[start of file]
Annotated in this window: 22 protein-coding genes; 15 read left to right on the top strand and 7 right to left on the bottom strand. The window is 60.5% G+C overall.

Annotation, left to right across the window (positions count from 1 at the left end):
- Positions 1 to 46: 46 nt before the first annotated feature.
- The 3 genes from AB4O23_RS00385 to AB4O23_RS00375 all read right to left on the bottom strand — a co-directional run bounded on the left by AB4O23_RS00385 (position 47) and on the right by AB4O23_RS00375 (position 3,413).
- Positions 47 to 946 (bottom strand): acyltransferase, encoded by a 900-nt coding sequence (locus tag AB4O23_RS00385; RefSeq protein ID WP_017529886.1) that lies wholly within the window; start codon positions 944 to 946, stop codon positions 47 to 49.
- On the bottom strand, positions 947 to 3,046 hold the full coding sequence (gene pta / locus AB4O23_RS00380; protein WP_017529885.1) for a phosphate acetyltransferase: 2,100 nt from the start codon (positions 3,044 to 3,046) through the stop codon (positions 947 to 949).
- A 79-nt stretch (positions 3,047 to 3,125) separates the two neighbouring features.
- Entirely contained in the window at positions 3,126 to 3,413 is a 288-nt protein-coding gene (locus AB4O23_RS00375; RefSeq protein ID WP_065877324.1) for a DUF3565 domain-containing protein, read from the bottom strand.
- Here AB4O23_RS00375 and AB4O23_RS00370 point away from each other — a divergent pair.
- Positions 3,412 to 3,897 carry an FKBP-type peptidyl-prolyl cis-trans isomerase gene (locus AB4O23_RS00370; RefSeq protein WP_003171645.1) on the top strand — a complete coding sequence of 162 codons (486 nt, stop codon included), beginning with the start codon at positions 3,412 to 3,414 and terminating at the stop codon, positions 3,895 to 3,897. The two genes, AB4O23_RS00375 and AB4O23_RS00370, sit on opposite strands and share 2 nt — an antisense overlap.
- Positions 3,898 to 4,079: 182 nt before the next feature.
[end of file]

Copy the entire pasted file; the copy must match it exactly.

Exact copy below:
Annotated in this window: 22 protein-coding genes; 15 read left to right on the top strand and 7 right to left on the bottom strand. The window is 60.5% G+C overall.

Annotation, left to right across the window (positions count from 1 at the left end):
- Positions 1 to 46: 46 nt before the first annotated feature.
- The 3 genes from AB4O23_RS00385 to AB4O23_RS00375 all read right to left on the bottom strand — a co-directional run bounded on the left by AB4O23_RS00385 (position 47) and on the right by AB4O23_RS00375 (position 3,413).
- Positions 47 to 946 (bottom strand): acyltransferase, encoded by a 900-nt coding sequence (locus tag AB4O23_RS00385; RefSeq protein ID WP_017529886.1) that lies wholly within the window; start codon positions 944 to 946, stop codon positions 47 to 49.
- On the bottom strand, positions 947 to 3,046 hold the full coding sequence (gene pta / locus AB4O23_RS00380; protein WP_017529885.1) for a phosphate acetyltransferase: 2,100 nt from the start codon (positions 3,044 to 3,046) through the stop codon (positions 947 to 949).
- A 79-nt stretch (positions 3,047 to 3,125) separates the two neighbouring features.
- Entirely contained in the window at positions 3,126 to 3,413 is a 288-nt protein-coding gene (locus AB4O23_RS00375; RefSeq protein ID WP_065877324.1) for a DUF3565 domain-containing protein, read from the bottom strand.
- Here AB4O23_RS00375 and AB4O23_RS00370 point away from each other — a divergent pair.
- Positions 3,412 to 3,897 carry an FKBP-type peptidyl-prolyl cis-trans isomerase gene (locus AB4O23_RS00370; RefSeq protein WP_003171645.1) on the top strand — a complete coding sequence of 162 codons (486 nt, stop codon included), beginning with the start codon at positions 3,412 to 3,414 and terminating at the stop codon, positions 3,895 to 3,897. The two genes, AB4O23_RS00375 and AB4O23_RS00370, sit on opposite strands and share 2 nt — an antisense overlap.
- Positions 3,898 to 4,079: 182 nt before the next feature.